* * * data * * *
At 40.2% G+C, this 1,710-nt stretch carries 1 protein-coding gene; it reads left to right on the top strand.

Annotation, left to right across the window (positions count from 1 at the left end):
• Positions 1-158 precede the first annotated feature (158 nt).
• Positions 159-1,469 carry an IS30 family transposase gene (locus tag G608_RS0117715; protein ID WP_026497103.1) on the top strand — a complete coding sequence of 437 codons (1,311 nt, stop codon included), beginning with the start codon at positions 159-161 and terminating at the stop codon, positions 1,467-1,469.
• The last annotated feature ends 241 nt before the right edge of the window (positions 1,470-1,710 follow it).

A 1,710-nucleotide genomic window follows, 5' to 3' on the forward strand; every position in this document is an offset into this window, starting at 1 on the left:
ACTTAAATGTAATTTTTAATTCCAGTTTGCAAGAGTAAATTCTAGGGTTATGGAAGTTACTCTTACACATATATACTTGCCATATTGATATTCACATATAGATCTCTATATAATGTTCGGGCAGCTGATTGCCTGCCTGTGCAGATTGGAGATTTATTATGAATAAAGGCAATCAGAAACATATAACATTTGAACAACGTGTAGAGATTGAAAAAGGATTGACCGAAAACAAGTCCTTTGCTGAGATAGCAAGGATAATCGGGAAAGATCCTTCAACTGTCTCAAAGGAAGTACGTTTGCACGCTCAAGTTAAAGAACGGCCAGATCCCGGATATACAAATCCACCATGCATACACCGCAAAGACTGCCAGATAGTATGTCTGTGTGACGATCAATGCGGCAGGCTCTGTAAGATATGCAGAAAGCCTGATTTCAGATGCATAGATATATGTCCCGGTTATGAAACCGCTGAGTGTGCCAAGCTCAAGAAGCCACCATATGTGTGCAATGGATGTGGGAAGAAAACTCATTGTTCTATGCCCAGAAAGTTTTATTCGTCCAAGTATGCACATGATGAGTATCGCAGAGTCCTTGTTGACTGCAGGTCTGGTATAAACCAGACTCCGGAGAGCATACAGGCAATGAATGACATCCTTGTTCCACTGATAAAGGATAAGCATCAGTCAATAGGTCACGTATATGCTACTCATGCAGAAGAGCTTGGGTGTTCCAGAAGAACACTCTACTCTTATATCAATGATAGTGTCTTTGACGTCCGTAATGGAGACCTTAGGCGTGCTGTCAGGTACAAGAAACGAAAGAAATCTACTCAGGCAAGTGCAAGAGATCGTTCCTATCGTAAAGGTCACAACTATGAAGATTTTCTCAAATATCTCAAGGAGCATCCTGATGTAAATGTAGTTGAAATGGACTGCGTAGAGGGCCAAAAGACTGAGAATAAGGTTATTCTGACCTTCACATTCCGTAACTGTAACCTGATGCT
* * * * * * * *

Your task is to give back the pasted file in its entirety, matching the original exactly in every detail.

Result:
At 40.2% G+C, this 1,710-nt stretch carries 1 protein-coding gene; it reads left to right on the top strand.

Annotation, left to right across the window (positions count from 1 at the left end):
• Positions 1-158 precede the first annotated feature (158 nt).
• Positions 159-1,469 carry an IS30 family transposase gene (locus tag G608_RS0117715; protein ID WP_026497103.1) on the top strand — a complete coding sequence of 437 codons (1,311 nt, stop codon included), beginning with the start codon at positions 159-161 and terminating at the stop codon, positions 1,467-1,469.
• The last annotated feature ends 241 nt before the right edge of the window (positions 1,470-1,710 follow it).

A 1,710-nucleotide genomic window follows, 5' to 3' on the forward strand; every position in this document is an offset into this window, starting at 1 on the left:
ACTTAAATGTAATTTTTAATTCCAGTTTGCAAGAGTAAATTCTAGGGTTATGGAAGTTACTCTTACACATATATACTTGCCATATTGATATTCACATATAGATCTCTATATAATGTTCGGGCAGCTGATTGCCTGCCTGTGCAGATTGGAGATTTATTATGAATAAAGGCAATCAGAAACATATAACATTTGAACAACGTGTAGAGATTGAAAAAGGATTGACCGAAAACAAGTCCTTTGCTGAGATAGCAAGGATAATCGGGAAAGATCCTTCAACTGTCTCAAAGGAAGTACGTTTGCACGCTCAAGTTAAAGAACGGCCAGATCCCGGATATACAAATCCACCATGCATACACCGCAAAGACTGCCAGATAGTATGTCTGTGTGACGATCAATGCGGCAGGCTCTGTAAGATATGCAGAAAGCCTGATTTCAGATGCATAGATATATGTCCCGGTTATGAAACCGCTGAGTGTGCCAAGCTCAAGAAGCCACCATATGTGTGCAATGGATGTGGGAAGAAAACTCATTGTTCTATGCCCAGAAAGTTTTATTCGTCCAAGTATGCACATGATGAGTATCGCAGAGTCCTTGTTGACTGCAGGTCTGGTATAAACCAGACTCCGGAGAGCATACAGGCAATGAATGACATCCTTGTTCCACTGATAAAGGATAAGCATCAGTCAATAGGTCACGTATATGCTACTCATGCAGAAGAGCTTGGGTGTTCCAGAAGAACACTCTACTCTTATATCAATGATAGTGTCTTTGACGTCCGTAATGGAGACCTTAGGCGTGCTGTCAGGTACAAGAAACGAAAGAAATCTACTCAGGCAAGTGCAAGAGATCGTTCCTATCGTAAAGGTCACAACTATGAAGATTTTCTCAAATATCTCAAGGAGCATCCTGATGTAAATGTAGTTGAAATGGACTGCGTAGAGGGCCAAAAGACTGAGAATAAGGTTATTCTGACCTTCACATTCCGTAACTGTAACCTGATGCT